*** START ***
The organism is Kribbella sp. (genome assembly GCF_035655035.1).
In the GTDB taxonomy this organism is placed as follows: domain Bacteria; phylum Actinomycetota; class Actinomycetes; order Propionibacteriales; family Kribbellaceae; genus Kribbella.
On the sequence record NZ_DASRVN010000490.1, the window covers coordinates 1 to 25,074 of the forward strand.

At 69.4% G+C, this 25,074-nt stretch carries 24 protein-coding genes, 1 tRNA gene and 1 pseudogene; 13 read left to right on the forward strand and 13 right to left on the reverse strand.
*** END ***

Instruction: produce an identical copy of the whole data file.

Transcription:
The organism is Kribbella sp. (genome assembly GCF_035655035.1).
In the GTDB taxonomy this organism is placed as follows: domain Bacteria; phylum Actinomycetota; class Actinomycetes; order Propionibacteriales; family Kribbellaceae; genus Kribbella.
On the sequence record NZ_DASRVN010000490.1, the window covers coordinates 1 to 25,074 of the forward strand.

At 69.4% G+C, this 25,074-nt stretch carries 24 protein-coding genes, 1 tRNA gene and 1 pseudogene; 13 read left to right on the forward strand and 13 right to left on the reverse strand.